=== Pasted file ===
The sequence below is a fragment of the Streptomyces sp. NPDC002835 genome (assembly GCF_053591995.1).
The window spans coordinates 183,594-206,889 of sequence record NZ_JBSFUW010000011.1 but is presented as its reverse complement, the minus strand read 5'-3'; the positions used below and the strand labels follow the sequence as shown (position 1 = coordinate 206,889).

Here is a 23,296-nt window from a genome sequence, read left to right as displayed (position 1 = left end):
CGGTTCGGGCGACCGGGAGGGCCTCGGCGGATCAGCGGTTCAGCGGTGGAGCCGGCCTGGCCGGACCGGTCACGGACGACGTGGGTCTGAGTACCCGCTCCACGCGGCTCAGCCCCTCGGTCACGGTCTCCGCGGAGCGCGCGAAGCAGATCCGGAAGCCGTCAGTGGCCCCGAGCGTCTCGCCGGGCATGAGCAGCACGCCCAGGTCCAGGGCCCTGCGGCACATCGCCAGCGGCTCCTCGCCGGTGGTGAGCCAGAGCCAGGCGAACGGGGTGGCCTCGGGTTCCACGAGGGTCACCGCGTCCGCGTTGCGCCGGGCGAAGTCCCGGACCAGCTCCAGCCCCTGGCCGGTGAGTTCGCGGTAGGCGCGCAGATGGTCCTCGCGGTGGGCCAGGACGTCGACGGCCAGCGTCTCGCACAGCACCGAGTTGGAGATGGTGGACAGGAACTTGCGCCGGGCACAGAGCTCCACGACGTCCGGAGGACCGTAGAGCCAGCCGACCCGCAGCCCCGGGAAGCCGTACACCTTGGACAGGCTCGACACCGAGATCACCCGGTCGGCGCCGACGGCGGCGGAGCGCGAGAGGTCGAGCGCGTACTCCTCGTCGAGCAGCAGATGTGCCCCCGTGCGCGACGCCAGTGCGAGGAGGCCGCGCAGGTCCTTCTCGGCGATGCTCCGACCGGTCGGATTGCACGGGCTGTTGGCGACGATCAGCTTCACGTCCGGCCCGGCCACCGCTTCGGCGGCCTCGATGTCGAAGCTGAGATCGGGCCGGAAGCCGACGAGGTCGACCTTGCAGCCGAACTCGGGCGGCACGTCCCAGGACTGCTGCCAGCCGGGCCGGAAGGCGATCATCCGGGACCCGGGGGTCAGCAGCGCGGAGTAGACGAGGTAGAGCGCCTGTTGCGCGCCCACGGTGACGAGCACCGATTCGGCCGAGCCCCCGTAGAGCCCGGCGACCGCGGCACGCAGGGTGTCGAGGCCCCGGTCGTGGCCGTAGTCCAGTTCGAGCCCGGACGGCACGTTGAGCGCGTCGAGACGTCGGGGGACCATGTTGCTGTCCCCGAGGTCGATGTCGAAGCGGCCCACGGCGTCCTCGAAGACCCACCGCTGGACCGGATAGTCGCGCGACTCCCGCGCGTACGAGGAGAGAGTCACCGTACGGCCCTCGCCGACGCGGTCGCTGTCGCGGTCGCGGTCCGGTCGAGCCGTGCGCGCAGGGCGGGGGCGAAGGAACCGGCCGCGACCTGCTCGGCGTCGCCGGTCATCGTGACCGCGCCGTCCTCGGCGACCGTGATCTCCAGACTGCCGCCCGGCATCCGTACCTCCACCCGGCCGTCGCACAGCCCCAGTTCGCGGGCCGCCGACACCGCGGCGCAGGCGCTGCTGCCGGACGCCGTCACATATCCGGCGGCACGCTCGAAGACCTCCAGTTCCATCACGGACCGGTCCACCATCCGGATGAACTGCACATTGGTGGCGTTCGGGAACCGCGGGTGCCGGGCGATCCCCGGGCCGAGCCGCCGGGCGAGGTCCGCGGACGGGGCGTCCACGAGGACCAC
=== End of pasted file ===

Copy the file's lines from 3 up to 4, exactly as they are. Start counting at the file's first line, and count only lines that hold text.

Here is a 23,296-nt window from a genome sequence, read left to right as displayed (position 1 = left end):
CGGTTCGGGCGACCGGGAGGGCCTCGGCGGATCAGCGGTTCAGCGGTGGAGCCGGCCTGGCCGGACCGGTCACGGACGACGTGGGTCTGAGTACCCGCTCCACGCGGCTCAGCCCCTCGGTCACGGTCTCCGCGGAGCGCGCGAAGCAGATCCGGAAGCCGTCAGTGGCCCCGAGCGTCTCGCCGGGCATGAGCAGCACGCCCAGGTCCAGGGCCCTGCGGCACATCGCCAGCGGCTCCTCGCCGGTGGTGAGCCAGAGCCAGGCGAACGGGGTGGCCTCGGGTTCCACGAGGGTCACCGCGTCCGCGTTGCGCCGGGCGAAGTCCCGGACCAGCTCCAGCCCCTGGCCGGTGAGTTCGCGGTAGGCGCGCAGATGGTCCTCGCGGTGGGCCAGGACGTCGACGGCCAGCGTCTCGCACAGCACCGAGTTGGAGATGGTGGACAGGAACTTGCGCCGGGCACAGAGCTCCACGACGTCCGGAGGACCGTAGAGCCAGCCGACCCGCAGCCCCGGGAAGCCGTACACCTTGGACAGGCTCGACACCGAGATCACCCGGTCGGCGCCGACGGCGGCGGAGCGCGAGAGGTCGAGCGCGTACTCCTCGTCGAGCAGCAGATGTGCCCCCGTGCGCGACGCCAGTGCGAGGAGGCCGCGCAGGTCCTTCTCGGCGATGCTCCGACCGGTCGGATTGCACGGGCTGTTGGCGACGATCAGCTTCACGTCCGGCCCGGCCACCGCTTCGGCGGCCTCGATGTCGAAGCTGAGATCGGGCCGGAAGCCGACGAGGTCGACCTTGCAGCCGAACTCGGGCGGCACGTCCCAGGACTGCTGCCAGCCGGGCCGGAAGGCGATCATCCGGGACCCGGGGGTCAGCAGCGCGGAGTAGACGAGGTAGAGCGCCTGTTGCGCGCCCACGGTGACGAGCACCGATTCGGCCGAGCCCCCGTAGAGCCCGGCGACCGCGGCACGCAGGGTGTCGAGGCCCCGGTCGTGGCCGTAGTCCAGTTCGAGCCCGGACGGCACGTTGAGCGCGTCGAGACGTCGGGGGACCATGTTGCTGTCCCCGAGGTCGATGTCGAAGCGGCCCACGGCGTCCTCGAAGACCCACCGCTGGACCGGATAGTCGCGCGACTCCCGCGCGTACGAGGAGAGAGTCACCGTACGGCCCTCGCCGACGCGGTCGCTGTCGCGGTCGCGGTCCGGTCGAGCCGTGCGCGCAGGGCGGGGGCGAAGGAACCGGCCGCGACCTGCTCGGCGTCGCCGGTCATCGTGACCGCGCCGTCCTCGGCGACCGTGATCTCCAGACTGCCGCCCGGCATCCGTACCTCCACCCGGCCGTCGCACAGCCCCAGTTCGCGGGCCGCCGACACCGCGGCGCAGGCGCTGCTGCCGGACGCCGTCACATATCCGGCGGCACGCTCGAAGACCTCCAGTTCCATCACGGACCGGTCCACCATCCGGATGAACTGCACATTGGTGGCGTTCGGGAACCGCGGGTGCCGGGCGATCCCCGGGCCGAGCCGCCGGGCGAGGTCCGCGGACGGGGCGTCCACGAGGACCAC